A No Fail Way to Make Brussel Sprouts + Farmer’s Market Tips

Brussel sprouts are my absolute favorite. I could eat them everyday and have found a no fail way to make the perfect sprouts every time. I prefer fresh to frozen and can almost always find them in a bag in the produce section. The two step method makes the sprouts soft, but crunchy and flavorful.

Since it’s farmers market season, I thought I’d also share a few tips for how to make the best of your experience.

Brussel Sprouts

First, cut off the ends of the brussel sprouts and cut them in half if they’re large. Next place them in a steamer container, I use this one found here, and add an inch of water. If you don’t have a steamer, you can always put them in a microwave safe bowl with an inch of water, cover with a microwave safe plate and steam them that way. Microwave for 5-6 minutes depending on how many sprouts you have. Drain the sprouts.

Next, add a tablespoon or so of butter to a pan on the stove and add the sprouts. Add salt and pepper and let the sprouts get a little brown in the pan. The two-step process makes them soft and tender, but also adds a crunch due to the pan-frying.

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Farmer’s Market Tips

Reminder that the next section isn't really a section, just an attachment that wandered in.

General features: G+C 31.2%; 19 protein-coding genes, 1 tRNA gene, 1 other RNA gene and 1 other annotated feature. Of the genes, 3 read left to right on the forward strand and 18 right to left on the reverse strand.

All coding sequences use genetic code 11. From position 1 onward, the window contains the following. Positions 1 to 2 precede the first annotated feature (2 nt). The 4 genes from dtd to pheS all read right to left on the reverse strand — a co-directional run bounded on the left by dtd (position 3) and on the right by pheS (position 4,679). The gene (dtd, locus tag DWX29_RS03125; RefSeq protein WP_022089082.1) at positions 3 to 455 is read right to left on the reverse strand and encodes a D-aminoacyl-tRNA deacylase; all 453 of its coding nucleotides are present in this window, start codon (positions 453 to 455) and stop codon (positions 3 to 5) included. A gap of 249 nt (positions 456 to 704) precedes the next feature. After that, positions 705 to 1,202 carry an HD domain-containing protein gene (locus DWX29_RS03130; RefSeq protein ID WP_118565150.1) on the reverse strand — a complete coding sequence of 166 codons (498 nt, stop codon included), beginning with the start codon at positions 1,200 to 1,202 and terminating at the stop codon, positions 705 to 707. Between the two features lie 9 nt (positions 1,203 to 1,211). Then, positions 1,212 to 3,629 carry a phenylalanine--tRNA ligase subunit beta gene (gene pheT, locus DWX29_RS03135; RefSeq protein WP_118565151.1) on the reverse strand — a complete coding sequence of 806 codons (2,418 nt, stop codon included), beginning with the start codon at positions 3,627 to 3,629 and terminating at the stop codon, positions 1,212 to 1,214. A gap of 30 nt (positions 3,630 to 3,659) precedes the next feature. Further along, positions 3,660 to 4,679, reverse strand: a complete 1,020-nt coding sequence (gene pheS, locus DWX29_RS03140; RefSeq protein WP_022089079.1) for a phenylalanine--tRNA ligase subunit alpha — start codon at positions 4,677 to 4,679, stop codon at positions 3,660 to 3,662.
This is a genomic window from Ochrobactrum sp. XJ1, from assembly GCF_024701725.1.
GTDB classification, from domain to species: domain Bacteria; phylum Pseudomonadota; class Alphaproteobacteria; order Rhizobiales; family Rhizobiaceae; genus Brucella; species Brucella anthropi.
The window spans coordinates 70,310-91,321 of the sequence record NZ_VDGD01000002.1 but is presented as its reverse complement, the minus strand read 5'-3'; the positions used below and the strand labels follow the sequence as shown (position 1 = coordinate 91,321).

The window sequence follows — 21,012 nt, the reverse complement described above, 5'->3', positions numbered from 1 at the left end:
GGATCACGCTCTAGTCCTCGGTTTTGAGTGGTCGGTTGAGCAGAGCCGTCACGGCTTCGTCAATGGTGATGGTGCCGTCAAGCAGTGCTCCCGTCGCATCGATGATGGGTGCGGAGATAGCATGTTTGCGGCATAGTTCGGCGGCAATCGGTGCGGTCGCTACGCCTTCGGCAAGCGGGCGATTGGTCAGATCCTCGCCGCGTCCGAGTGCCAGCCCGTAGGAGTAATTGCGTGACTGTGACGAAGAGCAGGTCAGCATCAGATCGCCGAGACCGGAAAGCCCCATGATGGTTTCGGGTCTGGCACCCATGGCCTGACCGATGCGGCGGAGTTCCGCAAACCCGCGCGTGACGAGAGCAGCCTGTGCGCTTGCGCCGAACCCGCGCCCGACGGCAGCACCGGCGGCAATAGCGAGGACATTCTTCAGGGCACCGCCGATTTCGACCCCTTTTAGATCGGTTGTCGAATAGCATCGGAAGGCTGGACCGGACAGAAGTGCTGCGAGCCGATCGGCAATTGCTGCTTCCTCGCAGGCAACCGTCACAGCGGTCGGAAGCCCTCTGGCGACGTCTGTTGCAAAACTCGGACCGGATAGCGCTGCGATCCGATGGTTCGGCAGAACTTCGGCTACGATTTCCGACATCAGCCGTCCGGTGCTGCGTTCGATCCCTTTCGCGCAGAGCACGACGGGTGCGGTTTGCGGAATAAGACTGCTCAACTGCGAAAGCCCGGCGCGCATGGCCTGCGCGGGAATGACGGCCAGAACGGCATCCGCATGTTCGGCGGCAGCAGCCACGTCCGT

I love exploring farmer’s markets when I travel (research before you go) and now that I am back in Indy, I can walk to City Market every Saturday. The USDA has a handy search tool on their website to help you locate farmer’s markets in your area.

First, have a mental list of what you’d like to buy. Know what fruits and vegetables are in season, but also go with an open mind and get whatever looks fresh. Tomatoes are best in the summertime, but some vendors may have better tomatoes than others.

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That said, I always do one full loop around the market before buying anything so that I can get an idea of what is there. Nothing is worse than buying sunflowers from the first booth you see only to later find sunflowers at a better price. Also, no bartering; this is not a flea market. Have some respect for the vendors and if their kale is too pricey, keep moving.

I have often left empty handed – there is no shame in this. It’s about the experience, being outside, and enjoying your neighborhood. If the produce doesn’t look particularly great or the prices aren’t reasonable, I am more than ok with a Trader Joe’s stop.

Other tips: bring cash just in case. Most vendors accept credit cards now, but it’s smart to have cash on hand. Bring reusable bags to haul your load and one of my favorite secrets: arrive late. Allow for enough time to peruse so that you’re not rushed, but often times the vendors will lower the prices on the items they have left so that they do not have to pack up everything they brought.

Finally, ask the farmers and vendors questions!  They usually have great pairing/meal ideas and I love to learn more about their small business and know where my food came from.

I planted a few herbs in pots on my patio and Winston has quite the green thumb….or green paws.

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